11 Tips For Better Finger Dexterity
Just like in a fitness practice session, we can divide the activities into warm-ups and building the strength of the muscles. Below are tips for both parts. You can also have a look at my video about stretching before and after a practice session with exercises that will help you prevent injuries and relieve the pain you may experience.
Exercises for Warming Up
- Shake out your hands, then rub your palms together. This will make them feel tingly.
- Squeeze your fist, then stretch your hand out, and repeat a few times. Gently extend your hand in between each stretch.
- Flick each finger, first holding it against the thumb, as if you were flicking a crumb away.
- Rotate your wrists a few times in each direction.
- Rotate your shoulders a few times each way—backward and forward.
- Stretch during your practice also, stop every so often and make sure you’re not getting stuck into one position. Stretch your whole body.
1. Tapping on the Fingerboard
Tap one finger at a time several times. You can use a rhythm or a rhyme to make this more fun.
2. Exercising the Fourth Finger
Building finger dexterity is especially important for the fourth finger. This tends to be the weakest for everyone, so try playing the fourth finger instead of open strings in scales, making sure not to overdo it. This also gives you the flexibility to use different fingerings in your pieces.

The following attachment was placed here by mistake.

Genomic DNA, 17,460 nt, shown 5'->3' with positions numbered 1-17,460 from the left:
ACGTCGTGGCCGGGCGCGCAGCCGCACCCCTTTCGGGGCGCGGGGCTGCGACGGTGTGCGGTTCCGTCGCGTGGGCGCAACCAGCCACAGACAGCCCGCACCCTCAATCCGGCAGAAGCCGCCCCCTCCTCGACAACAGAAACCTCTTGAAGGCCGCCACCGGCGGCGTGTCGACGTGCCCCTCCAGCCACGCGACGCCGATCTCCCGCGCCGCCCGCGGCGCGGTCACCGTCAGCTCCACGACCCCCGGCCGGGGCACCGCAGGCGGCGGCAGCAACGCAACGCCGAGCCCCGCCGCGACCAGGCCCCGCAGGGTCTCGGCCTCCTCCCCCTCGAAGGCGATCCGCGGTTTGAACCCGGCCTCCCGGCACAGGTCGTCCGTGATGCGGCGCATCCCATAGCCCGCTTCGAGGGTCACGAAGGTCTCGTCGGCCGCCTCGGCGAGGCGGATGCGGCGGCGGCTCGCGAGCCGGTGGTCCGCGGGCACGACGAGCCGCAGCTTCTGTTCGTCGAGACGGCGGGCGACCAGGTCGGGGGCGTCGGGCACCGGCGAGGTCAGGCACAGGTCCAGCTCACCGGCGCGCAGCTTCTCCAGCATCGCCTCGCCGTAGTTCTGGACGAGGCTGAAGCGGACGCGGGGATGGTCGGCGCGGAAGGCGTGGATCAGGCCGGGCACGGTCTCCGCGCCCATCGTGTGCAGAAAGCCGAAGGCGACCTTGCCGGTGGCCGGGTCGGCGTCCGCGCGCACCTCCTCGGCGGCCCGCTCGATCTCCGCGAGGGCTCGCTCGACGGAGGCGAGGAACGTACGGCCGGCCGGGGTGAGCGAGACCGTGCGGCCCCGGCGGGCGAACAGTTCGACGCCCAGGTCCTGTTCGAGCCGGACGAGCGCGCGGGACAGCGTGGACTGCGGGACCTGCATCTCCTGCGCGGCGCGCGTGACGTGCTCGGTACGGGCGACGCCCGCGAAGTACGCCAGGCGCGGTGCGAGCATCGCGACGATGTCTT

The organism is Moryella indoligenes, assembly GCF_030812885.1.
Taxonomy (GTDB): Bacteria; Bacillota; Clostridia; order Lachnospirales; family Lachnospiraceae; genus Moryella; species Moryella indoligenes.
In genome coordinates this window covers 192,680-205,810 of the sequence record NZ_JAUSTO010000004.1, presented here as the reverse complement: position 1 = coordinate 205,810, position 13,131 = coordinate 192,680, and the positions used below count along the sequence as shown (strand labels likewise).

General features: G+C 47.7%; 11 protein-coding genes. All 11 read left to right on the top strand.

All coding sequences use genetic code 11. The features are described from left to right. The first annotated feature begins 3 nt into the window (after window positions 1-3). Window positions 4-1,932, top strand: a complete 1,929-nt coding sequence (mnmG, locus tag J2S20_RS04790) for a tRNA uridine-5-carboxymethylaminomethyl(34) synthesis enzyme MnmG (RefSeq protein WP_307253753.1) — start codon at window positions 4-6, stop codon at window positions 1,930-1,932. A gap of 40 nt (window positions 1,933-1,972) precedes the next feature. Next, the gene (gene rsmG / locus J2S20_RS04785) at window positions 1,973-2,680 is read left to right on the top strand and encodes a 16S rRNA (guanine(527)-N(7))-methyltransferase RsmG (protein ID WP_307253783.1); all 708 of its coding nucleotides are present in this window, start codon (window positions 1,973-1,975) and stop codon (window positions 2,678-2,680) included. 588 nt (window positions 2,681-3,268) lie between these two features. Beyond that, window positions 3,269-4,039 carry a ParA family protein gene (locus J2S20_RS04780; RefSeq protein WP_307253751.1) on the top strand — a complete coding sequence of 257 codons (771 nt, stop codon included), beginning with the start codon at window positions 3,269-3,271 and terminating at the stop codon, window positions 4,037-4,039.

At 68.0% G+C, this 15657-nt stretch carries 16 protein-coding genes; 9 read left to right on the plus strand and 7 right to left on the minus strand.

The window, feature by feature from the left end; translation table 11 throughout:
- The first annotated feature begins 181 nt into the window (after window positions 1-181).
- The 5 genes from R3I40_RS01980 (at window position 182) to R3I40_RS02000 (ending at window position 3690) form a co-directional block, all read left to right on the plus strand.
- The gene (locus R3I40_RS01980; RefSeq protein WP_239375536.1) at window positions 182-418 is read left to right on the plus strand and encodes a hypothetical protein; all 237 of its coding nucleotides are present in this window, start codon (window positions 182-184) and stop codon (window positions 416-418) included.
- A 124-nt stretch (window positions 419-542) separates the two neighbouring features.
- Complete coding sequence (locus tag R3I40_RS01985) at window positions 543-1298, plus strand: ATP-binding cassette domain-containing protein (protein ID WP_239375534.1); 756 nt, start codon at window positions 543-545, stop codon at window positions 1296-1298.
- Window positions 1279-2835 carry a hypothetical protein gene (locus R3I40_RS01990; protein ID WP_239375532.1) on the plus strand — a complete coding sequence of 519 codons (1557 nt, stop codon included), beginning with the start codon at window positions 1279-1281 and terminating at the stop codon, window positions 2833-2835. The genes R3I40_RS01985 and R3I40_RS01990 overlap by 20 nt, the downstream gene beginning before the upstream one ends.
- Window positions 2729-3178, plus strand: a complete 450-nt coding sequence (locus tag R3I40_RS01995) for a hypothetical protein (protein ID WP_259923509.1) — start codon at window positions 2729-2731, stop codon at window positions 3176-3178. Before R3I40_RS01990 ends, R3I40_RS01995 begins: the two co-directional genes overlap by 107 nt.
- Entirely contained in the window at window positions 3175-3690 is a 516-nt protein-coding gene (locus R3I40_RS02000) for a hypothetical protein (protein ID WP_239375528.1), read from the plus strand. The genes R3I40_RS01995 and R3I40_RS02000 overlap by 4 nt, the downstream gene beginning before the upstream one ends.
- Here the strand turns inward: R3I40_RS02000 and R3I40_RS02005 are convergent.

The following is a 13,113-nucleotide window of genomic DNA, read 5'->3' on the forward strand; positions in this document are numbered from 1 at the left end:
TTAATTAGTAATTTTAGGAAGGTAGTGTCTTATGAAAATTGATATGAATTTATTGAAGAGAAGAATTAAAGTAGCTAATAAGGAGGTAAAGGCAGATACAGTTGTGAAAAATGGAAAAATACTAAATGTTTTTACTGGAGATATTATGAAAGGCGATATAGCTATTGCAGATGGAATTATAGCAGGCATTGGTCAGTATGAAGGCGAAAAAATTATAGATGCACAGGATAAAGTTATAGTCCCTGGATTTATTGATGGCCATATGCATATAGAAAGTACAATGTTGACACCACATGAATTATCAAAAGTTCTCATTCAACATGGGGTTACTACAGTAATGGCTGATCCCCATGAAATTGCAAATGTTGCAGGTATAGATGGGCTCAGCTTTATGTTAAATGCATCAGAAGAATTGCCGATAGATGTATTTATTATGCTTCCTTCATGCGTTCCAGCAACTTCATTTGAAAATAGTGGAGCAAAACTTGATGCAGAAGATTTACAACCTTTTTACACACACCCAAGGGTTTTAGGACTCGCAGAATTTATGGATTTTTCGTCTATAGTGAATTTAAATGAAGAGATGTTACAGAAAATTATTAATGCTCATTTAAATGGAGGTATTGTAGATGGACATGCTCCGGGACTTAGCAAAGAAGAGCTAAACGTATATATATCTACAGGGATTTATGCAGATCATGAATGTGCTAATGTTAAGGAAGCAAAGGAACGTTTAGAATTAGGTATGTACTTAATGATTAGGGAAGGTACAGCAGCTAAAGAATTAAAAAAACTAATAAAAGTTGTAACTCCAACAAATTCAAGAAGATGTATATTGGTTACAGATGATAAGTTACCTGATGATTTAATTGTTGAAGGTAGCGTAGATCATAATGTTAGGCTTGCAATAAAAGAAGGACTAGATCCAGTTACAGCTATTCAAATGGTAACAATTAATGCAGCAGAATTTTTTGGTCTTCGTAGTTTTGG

Trills are like tapping the fingerboard, but now you’re making a nice sound at the same time. You hold down one note and play the note above on and off, putting down and lifting the next finger. You can practice it with a metronome or challenge yourself to tap as fast as possible.
4. Left-hand Pizzicato
This offers a different range of motion and increases your dexterity. Start on open strings, then try holding down a note with the first finger and plucking with the third and fourth fingers.
5. Playing Scales and Left-hand Exercises
Scales and exercises like arpeggios, broken thirds, and etudes for your current level will also help strengthen your left hand. Some exercises are specially designed for strengthening the fingers, such as Dancla, School of Mechanism.
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School of Mechanism by Dancla